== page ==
The current over-reliance on fossil fuels – coal, oil and gas – is not economically, geopolitically or environmentally sound. The only sensible thing to do is to invest in, and begin to use, alternative fuels. Or at the very least, we should be researching and developing alternative forms of energy capture and distribution.
In his State of the Union address in 2006 President George Bush highlighted concern regarding the country’s dependence on fossil fuels by stating: ‘Keeping America competitive requires affordable energy. And here we have a serious problem: America is addicted to oil, which is often imported from unstable parts of the world. The best way to break this addiction is through technology.’ It is arguable that Australia is also addicted to fossil fuels, and while we have reserves in our country, they are still finite forms of energy.
Lack of stability of supply, as well as concerns about how stable their governments are, are some of the challenges facing oil supplying nations in their relationships with other countries. Russia has some of the largest reserves of natural gas in the world and concerns have been expressed that this country may use this energy power to over-reach in its relationships with neighbouring countries.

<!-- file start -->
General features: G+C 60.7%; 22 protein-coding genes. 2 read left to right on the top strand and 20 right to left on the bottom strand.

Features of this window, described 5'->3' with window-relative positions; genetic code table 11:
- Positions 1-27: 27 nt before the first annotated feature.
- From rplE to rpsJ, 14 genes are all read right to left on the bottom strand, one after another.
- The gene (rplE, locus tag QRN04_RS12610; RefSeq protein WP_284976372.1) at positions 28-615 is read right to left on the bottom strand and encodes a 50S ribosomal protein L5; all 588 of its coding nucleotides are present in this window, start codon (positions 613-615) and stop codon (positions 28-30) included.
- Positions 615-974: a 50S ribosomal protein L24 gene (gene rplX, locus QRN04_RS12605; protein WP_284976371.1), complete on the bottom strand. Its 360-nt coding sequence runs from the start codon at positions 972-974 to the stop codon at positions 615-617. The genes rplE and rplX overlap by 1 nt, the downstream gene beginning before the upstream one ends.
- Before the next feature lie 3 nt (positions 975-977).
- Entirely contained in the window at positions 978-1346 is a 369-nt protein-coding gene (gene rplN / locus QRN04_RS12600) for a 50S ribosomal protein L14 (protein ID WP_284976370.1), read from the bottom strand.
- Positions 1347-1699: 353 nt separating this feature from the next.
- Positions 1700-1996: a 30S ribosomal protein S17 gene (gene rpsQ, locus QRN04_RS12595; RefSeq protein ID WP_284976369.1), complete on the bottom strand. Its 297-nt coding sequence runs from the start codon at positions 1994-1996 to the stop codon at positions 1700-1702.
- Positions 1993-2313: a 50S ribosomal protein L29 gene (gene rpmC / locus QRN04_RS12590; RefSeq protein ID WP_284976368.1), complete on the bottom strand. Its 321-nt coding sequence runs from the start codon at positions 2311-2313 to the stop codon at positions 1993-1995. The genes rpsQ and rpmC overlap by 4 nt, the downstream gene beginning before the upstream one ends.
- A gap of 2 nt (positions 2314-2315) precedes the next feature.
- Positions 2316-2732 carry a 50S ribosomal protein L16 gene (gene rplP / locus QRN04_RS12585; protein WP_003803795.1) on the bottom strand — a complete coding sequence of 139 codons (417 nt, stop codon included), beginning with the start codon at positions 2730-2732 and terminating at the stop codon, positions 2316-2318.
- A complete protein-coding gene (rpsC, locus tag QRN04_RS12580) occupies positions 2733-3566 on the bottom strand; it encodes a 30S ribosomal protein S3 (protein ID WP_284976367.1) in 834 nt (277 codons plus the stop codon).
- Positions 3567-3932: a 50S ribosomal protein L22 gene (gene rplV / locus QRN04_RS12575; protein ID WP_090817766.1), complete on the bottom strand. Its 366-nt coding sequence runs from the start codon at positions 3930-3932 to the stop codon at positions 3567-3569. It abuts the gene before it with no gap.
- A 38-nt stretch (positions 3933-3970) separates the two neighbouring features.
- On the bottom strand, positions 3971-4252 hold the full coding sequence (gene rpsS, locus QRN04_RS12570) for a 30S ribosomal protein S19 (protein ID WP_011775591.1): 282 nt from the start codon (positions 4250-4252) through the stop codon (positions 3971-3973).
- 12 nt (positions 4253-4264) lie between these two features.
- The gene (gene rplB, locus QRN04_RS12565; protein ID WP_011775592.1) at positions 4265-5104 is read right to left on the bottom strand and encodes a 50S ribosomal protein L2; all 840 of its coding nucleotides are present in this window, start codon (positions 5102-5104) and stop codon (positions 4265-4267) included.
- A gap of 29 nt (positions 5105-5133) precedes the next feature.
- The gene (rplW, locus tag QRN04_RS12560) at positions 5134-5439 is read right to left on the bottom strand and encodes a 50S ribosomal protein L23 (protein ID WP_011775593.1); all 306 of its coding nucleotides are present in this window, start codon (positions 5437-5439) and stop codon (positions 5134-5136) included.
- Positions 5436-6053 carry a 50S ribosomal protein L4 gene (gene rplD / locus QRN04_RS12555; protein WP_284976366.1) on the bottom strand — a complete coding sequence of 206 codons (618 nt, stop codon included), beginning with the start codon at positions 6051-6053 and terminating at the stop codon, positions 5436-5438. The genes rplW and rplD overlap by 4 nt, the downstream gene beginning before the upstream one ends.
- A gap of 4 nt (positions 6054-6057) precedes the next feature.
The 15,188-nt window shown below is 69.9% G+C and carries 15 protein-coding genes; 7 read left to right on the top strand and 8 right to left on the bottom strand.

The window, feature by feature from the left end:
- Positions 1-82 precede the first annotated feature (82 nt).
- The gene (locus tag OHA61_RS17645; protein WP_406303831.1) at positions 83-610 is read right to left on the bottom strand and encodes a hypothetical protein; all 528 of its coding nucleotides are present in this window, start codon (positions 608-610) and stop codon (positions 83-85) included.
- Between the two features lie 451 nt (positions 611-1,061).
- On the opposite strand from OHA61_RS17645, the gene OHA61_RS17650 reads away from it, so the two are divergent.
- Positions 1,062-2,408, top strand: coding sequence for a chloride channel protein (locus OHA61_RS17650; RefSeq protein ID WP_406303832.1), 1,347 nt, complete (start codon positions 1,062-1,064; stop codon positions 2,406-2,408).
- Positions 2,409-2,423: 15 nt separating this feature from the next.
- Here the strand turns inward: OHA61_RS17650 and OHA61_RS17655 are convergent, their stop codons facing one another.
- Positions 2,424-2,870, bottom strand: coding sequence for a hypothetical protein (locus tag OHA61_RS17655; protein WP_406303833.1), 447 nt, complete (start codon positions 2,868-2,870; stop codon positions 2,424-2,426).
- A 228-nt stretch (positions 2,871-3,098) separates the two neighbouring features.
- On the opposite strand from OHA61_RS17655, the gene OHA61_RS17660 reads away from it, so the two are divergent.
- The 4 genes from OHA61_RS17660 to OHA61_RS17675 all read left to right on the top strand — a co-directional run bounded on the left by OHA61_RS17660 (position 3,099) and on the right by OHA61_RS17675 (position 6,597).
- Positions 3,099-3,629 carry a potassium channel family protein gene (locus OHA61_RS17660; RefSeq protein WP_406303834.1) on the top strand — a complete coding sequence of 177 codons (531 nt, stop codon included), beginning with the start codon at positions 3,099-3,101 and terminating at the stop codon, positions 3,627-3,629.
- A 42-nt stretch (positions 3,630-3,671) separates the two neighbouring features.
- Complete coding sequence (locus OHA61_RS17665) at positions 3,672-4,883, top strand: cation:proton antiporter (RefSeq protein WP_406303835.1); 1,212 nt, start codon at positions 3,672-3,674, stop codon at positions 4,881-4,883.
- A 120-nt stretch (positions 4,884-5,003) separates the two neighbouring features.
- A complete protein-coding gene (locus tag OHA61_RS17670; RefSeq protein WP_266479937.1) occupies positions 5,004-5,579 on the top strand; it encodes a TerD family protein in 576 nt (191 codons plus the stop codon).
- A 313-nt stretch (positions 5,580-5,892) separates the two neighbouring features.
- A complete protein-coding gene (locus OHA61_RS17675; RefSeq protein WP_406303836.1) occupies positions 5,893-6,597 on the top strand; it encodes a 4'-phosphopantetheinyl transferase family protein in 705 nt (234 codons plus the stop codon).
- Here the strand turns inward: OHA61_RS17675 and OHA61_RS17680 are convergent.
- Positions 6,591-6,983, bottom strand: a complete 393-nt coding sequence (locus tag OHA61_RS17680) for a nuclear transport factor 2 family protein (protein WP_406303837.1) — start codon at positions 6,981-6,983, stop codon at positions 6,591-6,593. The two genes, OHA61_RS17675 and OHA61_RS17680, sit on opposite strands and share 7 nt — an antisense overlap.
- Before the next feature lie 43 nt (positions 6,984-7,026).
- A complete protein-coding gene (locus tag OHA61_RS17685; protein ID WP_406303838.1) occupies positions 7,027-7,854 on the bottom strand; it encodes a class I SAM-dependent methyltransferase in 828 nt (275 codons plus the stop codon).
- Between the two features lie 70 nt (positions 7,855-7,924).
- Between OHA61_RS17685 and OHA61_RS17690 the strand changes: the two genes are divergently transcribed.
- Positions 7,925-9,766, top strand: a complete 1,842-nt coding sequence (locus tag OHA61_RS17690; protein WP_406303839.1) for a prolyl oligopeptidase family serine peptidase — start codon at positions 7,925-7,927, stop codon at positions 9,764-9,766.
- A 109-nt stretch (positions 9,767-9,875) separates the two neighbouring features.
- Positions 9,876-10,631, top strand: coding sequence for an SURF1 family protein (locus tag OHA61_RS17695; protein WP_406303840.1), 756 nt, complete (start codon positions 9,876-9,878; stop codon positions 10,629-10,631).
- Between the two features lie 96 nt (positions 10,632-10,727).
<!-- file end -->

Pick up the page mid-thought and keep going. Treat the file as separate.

Fossil fuel dependency and the wasteful use of resources may increase climate change, with the ever-present threat of raised sea levels and the likely effects on food production, which could add to geopolitical tensions around the world.
What happens when the reserves of energy we are currently dependent upon are depleted? These resources are finite. Western countries, which have smaller populations, use far more energy than other countries. But as countries such as China and India, with their vast populations are developing, it is necessary to consider that their usage will be far greater, causing depletion of these resources at a more rapid rate. As China and India are emerging, and are requiring more and more energy, wouldn’t the most sensible thing to do be to assist them to establish technologies that are not so reliant on fossil fuels to feed at least some of their energy needs? In this way, some of the environmental and other mistakes made by developed nations may be prevented.
We now do have the technologies to replace fossil fuels with sustainable energy systems, which are based on renewable energy and which are also efficient. The commercially available energy technologies include wind power, hydro-electricity, solar photovoltaic power, concentrated solar thermal power with thermal storage, as well as appliances and equipment which are energy efficient. Buildings are also capable of being built to be more energy efficient.
What we need is effective government policies to boost investor confidence in these products and expand the markets.